Lovefool 04.09.12 | R-E-S-P-E-C-T

Lovefool wonders: can’t all us nerds just get along?


Nerdlings! Happy holiday! I don’t know if you guys out there celebrate a religious holiday—whether it’s Easter, Passover, or Pass Me the Cadbury, Don’t Look At It, Don’t Think of Eating It, Just Pass It Over, That is Mine Day—but it’s happening as I write this and, tomorrow, when you read this, it will be over and we’ll be back to our usual routines and will eventually have to throw away approximately 10% of the candy we purchased and then didn’t eat. Since we’re pretty far away from our families and most of our friends locally seem to have gone temporarily mad, today’s been a pretty quiet day. I’ve spent most of it just kind of messing around online, reading Facebook and things about Doctor Who and trashy celebrity gossip. It did kind of deviate from the norm in that I frankly and openly admitted that sometimes I get very, very angry, completely enraged, at some of my nerd dudes. That’s not something I talk about very much, mostly for fear of someone telling me not to get my panties in a twist or something like that, at which point I will, in fact, go completely nova at them and probably say something very regrettable. Anyway, at one point, one of my nerdfriends mentioned that talking to nerd girls might be a good column topic.
Seriously, though, if the internet storm of ire centered around the whole Fake Geek Girls thing that meanie at Forbes wrote is any indication, everyone needs to take a timeout and remember that we’re all people first and interests second. We here at Lovefool, Inc. want everyone to love each other. It’s how we roll and what makes the world go ’round but, frankly, it requires a lot of work sometimes. Being a nerd girl in the world often requires a heaping dose of tolerance and a lot of calm, mixed with a smattering of reason. And when that doesn’t work, we dig through the cupboards for our jar of gentle smackdown. And if that doesn’t work, walking away from the situation—be it not visiting a message board for a few days or just saying “You know what? I’m not going to change your mind but don’t you dare ever say that in front of me again.” Not that, ahem, your Lovefool has ever found herself in a place where that’s been necessary.
Honestly, though, the best way to talk to a nerd girl is to remember that while you may be close in interests, she is not necessarily coming from the same place you are. That means that the language that you might normally use, the things that you might normally point out to your nerd bros, might make her a little uncomfortable. For example, most girls get a little tetchy when you immediately ask if they’re on their period if you disagree with them. That’s pretty specific to the female of the species but is also a pretty general thing, not limited to the geek girl. And for Zombie Christ’s sake, don’t automatically think that because you’re a boy who likes Portal and she’s a girl who likes Portal that you are automatically in the running to enter her secret room. Maybe she just wants to talk nerd things with you. I mean, yeah, it might be a good start, as common interests always are, but be cool about it.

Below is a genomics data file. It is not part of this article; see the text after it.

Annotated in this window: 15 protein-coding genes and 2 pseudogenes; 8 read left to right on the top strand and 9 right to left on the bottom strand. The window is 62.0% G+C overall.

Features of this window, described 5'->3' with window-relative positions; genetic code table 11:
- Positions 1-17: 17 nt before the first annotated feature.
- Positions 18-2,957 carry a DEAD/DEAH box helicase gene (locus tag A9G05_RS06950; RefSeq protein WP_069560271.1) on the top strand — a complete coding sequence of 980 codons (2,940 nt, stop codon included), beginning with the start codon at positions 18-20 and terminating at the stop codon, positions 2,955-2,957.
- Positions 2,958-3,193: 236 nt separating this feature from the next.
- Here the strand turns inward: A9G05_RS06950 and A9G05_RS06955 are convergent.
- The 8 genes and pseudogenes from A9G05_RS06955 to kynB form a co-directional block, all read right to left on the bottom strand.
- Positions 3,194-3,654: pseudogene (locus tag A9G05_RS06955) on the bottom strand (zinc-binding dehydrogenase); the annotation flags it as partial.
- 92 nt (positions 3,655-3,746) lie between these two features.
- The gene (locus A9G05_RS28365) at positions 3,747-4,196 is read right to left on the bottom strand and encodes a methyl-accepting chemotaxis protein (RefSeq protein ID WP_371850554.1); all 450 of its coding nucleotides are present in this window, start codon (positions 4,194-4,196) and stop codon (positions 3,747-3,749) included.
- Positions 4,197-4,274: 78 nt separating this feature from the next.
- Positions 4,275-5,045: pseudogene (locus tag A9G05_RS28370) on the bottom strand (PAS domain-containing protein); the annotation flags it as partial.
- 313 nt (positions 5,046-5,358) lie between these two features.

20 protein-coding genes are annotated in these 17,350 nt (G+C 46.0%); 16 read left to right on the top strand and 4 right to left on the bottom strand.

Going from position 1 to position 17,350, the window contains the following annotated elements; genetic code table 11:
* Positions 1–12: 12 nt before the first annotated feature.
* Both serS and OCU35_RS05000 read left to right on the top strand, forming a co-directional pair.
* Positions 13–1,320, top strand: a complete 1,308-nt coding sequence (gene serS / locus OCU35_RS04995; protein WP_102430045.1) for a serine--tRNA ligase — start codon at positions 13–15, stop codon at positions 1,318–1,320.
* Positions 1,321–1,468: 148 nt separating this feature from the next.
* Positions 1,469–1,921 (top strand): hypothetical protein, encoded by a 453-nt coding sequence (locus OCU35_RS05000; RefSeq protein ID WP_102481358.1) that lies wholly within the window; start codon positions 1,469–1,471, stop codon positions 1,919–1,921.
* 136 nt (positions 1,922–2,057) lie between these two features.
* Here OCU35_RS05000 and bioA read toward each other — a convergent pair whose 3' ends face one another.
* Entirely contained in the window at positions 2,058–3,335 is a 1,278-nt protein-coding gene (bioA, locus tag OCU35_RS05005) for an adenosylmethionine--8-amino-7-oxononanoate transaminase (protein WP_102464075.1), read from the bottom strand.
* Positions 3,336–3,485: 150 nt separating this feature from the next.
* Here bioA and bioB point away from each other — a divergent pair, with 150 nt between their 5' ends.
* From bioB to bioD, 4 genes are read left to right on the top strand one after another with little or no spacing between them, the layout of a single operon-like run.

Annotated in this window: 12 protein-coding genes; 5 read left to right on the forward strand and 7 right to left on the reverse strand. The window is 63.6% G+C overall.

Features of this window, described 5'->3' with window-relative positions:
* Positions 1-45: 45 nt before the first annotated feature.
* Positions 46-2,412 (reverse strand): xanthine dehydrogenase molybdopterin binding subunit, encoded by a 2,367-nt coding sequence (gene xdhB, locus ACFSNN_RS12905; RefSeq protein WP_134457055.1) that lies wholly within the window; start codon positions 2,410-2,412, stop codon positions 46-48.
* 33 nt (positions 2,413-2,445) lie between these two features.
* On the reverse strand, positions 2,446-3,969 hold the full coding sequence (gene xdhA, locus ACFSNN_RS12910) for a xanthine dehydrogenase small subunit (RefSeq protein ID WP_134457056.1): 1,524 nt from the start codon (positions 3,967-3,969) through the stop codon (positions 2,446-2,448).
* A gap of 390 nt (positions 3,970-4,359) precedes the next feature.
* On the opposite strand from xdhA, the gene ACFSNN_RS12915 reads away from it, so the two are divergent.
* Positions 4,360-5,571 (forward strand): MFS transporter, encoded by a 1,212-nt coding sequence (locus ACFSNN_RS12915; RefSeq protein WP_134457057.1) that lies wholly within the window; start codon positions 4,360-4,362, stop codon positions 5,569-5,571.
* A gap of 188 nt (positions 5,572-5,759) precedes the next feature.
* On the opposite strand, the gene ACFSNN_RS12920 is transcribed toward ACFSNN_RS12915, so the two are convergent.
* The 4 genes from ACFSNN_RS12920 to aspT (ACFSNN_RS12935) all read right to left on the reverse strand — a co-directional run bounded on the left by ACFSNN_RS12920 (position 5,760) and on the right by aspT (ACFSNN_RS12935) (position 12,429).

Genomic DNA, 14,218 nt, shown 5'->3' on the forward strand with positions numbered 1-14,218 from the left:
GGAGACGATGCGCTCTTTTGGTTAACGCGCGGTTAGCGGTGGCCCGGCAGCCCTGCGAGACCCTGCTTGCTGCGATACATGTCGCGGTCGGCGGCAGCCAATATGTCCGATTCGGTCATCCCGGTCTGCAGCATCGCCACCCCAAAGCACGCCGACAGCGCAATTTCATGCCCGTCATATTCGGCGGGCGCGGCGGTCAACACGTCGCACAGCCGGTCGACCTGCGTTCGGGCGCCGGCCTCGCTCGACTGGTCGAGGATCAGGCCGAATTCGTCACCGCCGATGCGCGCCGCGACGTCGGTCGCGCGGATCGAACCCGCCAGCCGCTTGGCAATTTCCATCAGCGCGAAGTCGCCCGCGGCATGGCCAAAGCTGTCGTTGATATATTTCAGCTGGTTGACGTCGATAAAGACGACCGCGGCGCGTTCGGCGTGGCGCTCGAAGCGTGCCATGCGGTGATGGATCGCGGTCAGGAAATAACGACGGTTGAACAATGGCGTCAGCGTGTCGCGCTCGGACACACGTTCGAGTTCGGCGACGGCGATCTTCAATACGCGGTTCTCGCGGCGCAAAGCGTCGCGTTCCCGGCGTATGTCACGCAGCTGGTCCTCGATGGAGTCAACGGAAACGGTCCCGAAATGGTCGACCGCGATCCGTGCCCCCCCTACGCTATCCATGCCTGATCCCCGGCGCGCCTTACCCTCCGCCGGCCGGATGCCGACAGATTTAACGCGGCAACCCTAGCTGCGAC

And you know what? Swap out “girl” for “boy” in that last paragraph. Maybe you know a dude who actually liked the Green Lantern movie. [Maybe that dude even edits your online comics column! –JG,FE] Yeah, most people didn’t think it was that great, despite Ryan Reynolds being all hot. That’s no reason to still be giving them a hard time about it, what, nine months later? Let it go. You don’t have to ever, ever watch it again and there are volumes of comics out there that haven’t changed because someone made a movie you didn’t like. Nerds don’t have to like the same things. Anime nerds and cosplay dorks and cape fans, Marvel zombies and the DC Nation—there’s a place for us all in the world. Maybe you know a nerd girl who doesn’t know about Batman’s multiple Robins, OMG, but she might have rushed home every day to watch Teen Titans back in the day. Starfire was her favorite and she has no freaking idea what is going on with that now but whatever, she’ll always have 2004. It’s a start, isn’t it? Or maybe there’s a girl you know who knows everything about every Superman buddy in the universe and you’re a guy who is really more into indie stuff, Sweet Tooth and Walking Dead books and all that. There’s opportunities there for everyone. Let your nerdgirl buddy borrow some of your Batman trades. Let your nerdy guy pal borrow Planetary. Maybe give Sweet Tooth a try, it’s delightfully weird. There’s no reason to be a jerk about it. Everyone has to learn about something somewhere.
Ultimately, though, my point is this: think about who you’re talking to, sweet nerdlings, but don’t assume anything. Just because someone is a girl doesn’t mean they just like manga and Archie books, just like guys can read something other than X-Men. And don’t be scared, it is possible to respectfully disagree. “Respectfully” is the key word, there: spewing hate speech and calling someone stupid isn’t respectfully disagreeing. But, again, don’t be afraid to disagree about which Robin was the best, but also don’t immediately disregard someone’s opinion because they don’t happen to like the same one you did. Remember that we’re all people and if everyone liked the same things, exactly the same way, the world would be a boring place. | Erin Jameson

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